Government has rightly provided welcome emergency COVID-19 funding support during the pandemic so far – which has enabled the wheels of public transport to keep turning. Indeed, in some ways this is a unique situation in that unlike prior to the pandemic (when bus services were vanishing, leaving ‘public transport deserts’ in rural areas), during the pandemic the Government is guaranteeing a level of provision. But though it is doing this, it’s only doing it in a provisional and fragmented way – with different funding arrangements for each mode of public transport – and through a series of relatively short term funding mechanisms. Initially this funding has was predicated on the tacit assumption that the ‘new normal’ will arrive at a fixed point (which will be as soon as possible) when social distancing is removed and previous funding arrangements can be restored. More recently there has been a recognition of the need for ‘recovery funding’ which could bridge the gap between the end of the emergency period of the pandemic and the subsequent transition to when patronage has settled down to whatever the ‘new normal’ might be. At which point the Government can step back.

But there is a bigger challenge with the mindset behind the idea of ‘getting back to normal’, ‘recovery funding’ and so on… which is that the normal we had before the pandemic falls well short of the aspirations we had then, and have now, at both local and national level, for greater use of public transport. For example, the totality of funding prior to the pandemic was insufficient to stem decline in bus use. The way that funding was provided (and indeed continued to be provided throughout the pandemic) was through multiple, poorly coordinated funding streams involving different Government departments and was not linked to delivering a coherent set of wider policy objectives for bus.

With at least four more months of pandemic restrictions ahead of us which will hold down public transport patronage, and with a mountain to climb after that to get public transport use back to where it was prior to the pandemic, it’s time for a new deal on urban transport.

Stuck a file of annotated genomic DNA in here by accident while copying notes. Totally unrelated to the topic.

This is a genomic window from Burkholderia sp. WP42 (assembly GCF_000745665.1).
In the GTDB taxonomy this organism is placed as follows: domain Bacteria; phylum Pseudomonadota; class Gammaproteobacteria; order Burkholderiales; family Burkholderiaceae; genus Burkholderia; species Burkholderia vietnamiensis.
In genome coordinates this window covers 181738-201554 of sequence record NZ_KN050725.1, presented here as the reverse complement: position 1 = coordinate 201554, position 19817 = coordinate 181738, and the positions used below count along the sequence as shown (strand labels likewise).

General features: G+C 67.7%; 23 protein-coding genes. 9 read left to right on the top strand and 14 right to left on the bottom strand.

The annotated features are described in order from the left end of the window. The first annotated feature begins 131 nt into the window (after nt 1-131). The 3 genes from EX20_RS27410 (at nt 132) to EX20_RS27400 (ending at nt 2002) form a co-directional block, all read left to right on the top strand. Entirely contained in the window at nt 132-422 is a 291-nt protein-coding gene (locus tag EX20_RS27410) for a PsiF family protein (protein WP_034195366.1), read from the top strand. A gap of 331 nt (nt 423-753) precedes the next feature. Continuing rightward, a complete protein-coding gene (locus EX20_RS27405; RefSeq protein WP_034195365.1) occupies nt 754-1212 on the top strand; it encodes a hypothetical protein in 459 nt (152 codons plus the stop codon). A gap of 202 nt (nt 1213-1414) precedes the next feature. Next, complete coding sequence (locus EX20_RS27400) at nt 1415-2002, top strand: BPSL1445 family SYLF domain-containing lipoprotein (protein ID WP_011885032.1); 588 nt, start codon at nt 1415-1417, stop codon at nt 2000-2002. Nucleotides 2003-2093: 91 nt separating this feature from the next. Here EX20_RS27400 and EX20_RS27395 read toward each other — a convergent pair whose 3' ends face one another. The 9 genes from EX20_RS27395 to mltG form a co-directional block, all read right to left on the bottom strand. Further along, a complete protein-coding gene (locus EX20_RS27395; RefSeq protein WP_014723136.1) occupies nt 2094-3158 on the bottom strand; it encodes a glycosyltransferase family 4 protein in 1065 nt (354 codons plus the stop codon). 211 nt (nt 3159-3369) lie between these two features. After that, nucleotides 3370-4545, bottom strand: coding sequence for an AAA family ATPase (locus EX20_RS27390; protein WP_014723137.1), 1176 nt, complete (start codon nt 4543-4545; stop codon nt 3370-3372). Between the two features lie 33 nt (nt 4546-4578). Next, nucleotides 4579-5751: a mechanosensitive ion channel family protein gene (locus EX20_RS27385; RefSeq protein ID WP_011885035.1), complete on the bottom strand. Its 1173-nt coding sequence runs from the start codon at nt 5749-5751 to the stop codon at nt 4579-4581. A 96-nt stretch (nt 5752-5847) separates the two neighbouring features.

This new deal for public transport should:

  • simplify, devolve and guarantee the revenue funding and powers that urban transport authorities need to enable us to plan and provide single integrated public transport networks in the most cost effective way. Both during the remainder of the pandemic and beyond.
  • include a long term capital funding deal for investment in urban transport (similar to the one that national rail and roads already have) so that we have the certainty we need to invest in the decarbonised urban transport networks that can serve all our communities and underpin a green and just recovery.

Find out more on our website here.

Jonathan Bray is Director of the Urban Transport Group

Bus strategy is our opportunity to safeguard industry’s future

Over the last year of the Covid-19 pandemic we have witnessed dramatic changes for public transport that will continue to present us with major challenges for some time to come.

Three national lockdowns, the continued ‘stay at home’ messaging from Government, and the requirement for social distancing have decimated patronage across rail, bus and tram networks. Unless we take action now, there is a strong risk any recovery will be car-led, with more people choosing to take their cars over any form of public transport.

In my own region, the West Midlands, recent figures show rail has taken the biggest hit, operating at just ten per cent of pre-pandemic passenger numbers. Our light rail system, West Midlands Metro, is faring better at around 43 per cent of pre-pandemic levels, partly because of the unique nature of the network and the areas and types of employment in those areas that it serves.

Bus is currently carrying around a third of passenger numbers compared to pre-Covid levels – a statistic that is consistent with most city regions in England during national lockdowns.

We can see that the bus has throughout the last year provided a vital and affordable transport service to those who still need it. Whether it is for people who travel for essential work journeys, to medical appointments or to pick up shopping for those more vulnerable, the bus has remained a constant supporter throughout the pandemic.